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Crochet Journal

A person involved in any craft probably perennially has a huge numbers WIPs (Work In Progress) and WIMs (Work in Mind). I very easily change my mind and wish to start a lot of projects at the same time. When I go to the store to buy materials with some project in minds, I end up buying materials for a completely different project altogether. More often than not, I have already decided what I am going to do next before the completion of my current project. To keep myself even close to being organized, I jot down my ideas in a crochet journal. This also helps me in having an idea about the yarn/thread that I have remaining. I started this crochet journal long before I knew the existence of Ravelry, which is so much better for looking for new patterns and interacting with people and their ideas. In any case, I still maintain my own crochet journal so I know all the details about the project.

My journal essentially a folder to contain all the crochet related patterns and other details. I would print out copies of patterns I found on the internet and crochet books and attach them to the crochet journal. This allows me to go back to that particular pattern even if the completed product has already been gifted to somebody else.

Crochet Catalogue
This pretty much includes all the information you need regarding the project!

Following are the details that must be included in the crochet journal:

  1. Project Name: It allows you to identify with the piece of art. And its kinda fun to come up with new interesting names.
  2. Yarn details: It is essential to know the yarn/thread details (yardage, number of skeins used, color) so if you need to replicate it you know where to get it from and how much you paid for it. It is also nice to know how much you are spending on each piece that you create. In case you are planning to sell it, you can keep track of your expenditure.
  3. Gauge, Hook size and Dimensions: Depending on the thread size the dimensions of the finished product may vary. Another thing that affects the dimensions is the hook size. Choose a hook size that goes with the dimensions of the gauge of the given pattern. A gauge is just a small crocheted piece made with materials you plan to use on the actual piece.
  4. Start Date and Finish Date: I like to note down the start and end date. This tells me how much time I need to finish one project. Being a graduate student doesn’t allow me to crochet all the time so I spend about an hour each day on crocheting. Usually I start one project and complete it before starting the next one. The next one is already planned and all set to start. I hardly spend any time in between projects. One project (depending on its complexity and size) takes me about a month to finish.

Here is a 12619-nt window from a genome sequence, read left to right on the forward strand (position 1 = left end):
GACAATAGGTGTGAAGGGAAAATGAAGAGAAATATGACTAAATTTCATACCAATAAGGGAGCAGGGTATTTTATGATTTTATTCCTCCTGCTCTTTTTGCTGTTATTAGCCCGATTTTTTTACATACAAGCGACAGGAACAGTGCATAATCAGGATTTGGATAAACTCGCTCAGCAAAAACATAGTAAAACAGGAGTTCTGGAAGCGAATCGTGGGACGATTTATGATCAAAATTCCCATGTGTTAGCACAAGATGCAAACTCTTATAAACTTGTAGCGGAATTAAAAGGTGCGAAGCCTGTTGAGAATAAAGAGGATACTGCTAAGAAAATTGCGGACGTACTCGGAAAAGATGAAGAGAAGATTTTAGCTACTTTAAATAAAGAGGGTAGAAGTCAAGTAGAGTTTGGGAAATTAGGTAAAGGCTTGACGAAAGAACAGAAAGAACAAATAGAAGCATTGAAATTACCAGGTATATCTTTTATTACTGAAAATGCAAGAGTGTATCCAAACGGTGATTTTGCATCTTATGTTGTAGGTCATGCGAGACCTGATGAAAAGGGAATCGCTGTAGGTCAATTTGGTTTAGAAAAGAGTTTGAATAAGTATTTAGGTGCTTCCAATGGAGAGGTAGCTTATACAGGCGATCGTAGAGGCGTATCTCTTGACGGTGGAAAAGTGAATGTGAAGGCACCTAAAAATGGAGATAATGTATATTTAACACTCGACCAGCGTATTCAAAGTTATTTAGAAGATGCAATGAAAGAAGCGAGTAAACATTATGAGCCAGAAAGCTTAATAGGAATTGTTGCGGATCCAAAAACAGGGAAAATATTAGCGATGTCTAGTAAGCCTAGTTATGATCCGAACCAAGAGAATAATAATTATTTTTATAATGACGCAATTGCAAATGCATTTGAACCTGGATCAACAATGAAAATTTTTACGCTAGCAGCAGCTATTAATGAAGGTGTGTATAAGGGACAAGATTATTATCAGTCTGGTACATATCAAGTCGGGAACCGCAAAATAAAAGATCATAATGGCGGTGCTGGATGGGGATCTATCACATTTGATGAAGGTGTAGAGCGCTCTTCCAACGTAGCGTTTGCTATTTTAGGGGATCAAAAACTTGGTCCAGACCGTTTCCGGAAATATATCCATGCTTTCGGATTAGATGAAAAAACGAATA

5. Taking care: Threads used in different projects may vary and need to be taken care of differently. I save the cover wrapper of the thread/yarn that I use for a particular project and note down the washing instructions. This helps me to inform the person I am gifting it to about its handling details.
  6. Modifications and Lessons: I am a new crocheter and with every project I try to learn something new and include my ideas (minute changes, experiment with colors, shapes and stitches). In this section, I note down the changes that I made to the project and what was the new thing that I learnt from this project. For example, I read in some crochet tips that it is easier to use the inner end of the skein of the yarn. When I tried it for my last project it was sooooo much more easier. Usually they also have location of the end of the yarn printed on its cover (if only I had noticed it earlier. Better late than never.)

Here is a picture of what my completed Crochet Journal for my previous project looks like (The idea of the crochet journal came from a blog KathrynIvy.com, where you can find downloadable documents). Now, I just fill in the spaces and include a picture and I am all set for the next project.

Completed crochet document
Now I am good to go for my next venture

Along with the above details about the project I also include separate sections for new patterns that I design. Such as new filet crochet graphs and other free patterns or something I found that might interest me at a later time. A crochet journal can be personalized. One can use little motifs, print good thoughts, and various kinds of paper. Just like a scrapbook, except make it into a crochet journal.

Let me know if you maintain a crochet journal, and/or how you organize you crochet ideas. You can also leave a comment if you are interested in downloading journal document and I can email it to you. Thank you for stopping by.

Update! – here is the pdf version of the crochet journal template!!

Click here for the pdf of the journal template!
Click here for the pdf of the journal template!

 

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12 thoughts on “Crochet Journal”

  1. This is a great idea! I use Ravelry to store records of my completed projects but I do love having back up paper resources as I find them much easier to browse through! I can’t wait to start my journal using this template! Luckily I have only done a few projects so far so it won’t take me long to put my journal together!

    1. Hey Hannah,
      I think so too.. I love to use ravelry and it is a nice place to find nice patterns and connect with other people with similar interests. But I find keeping a crochet journal, more personalized and interesting. I am very glad you liked it. Have fun!!

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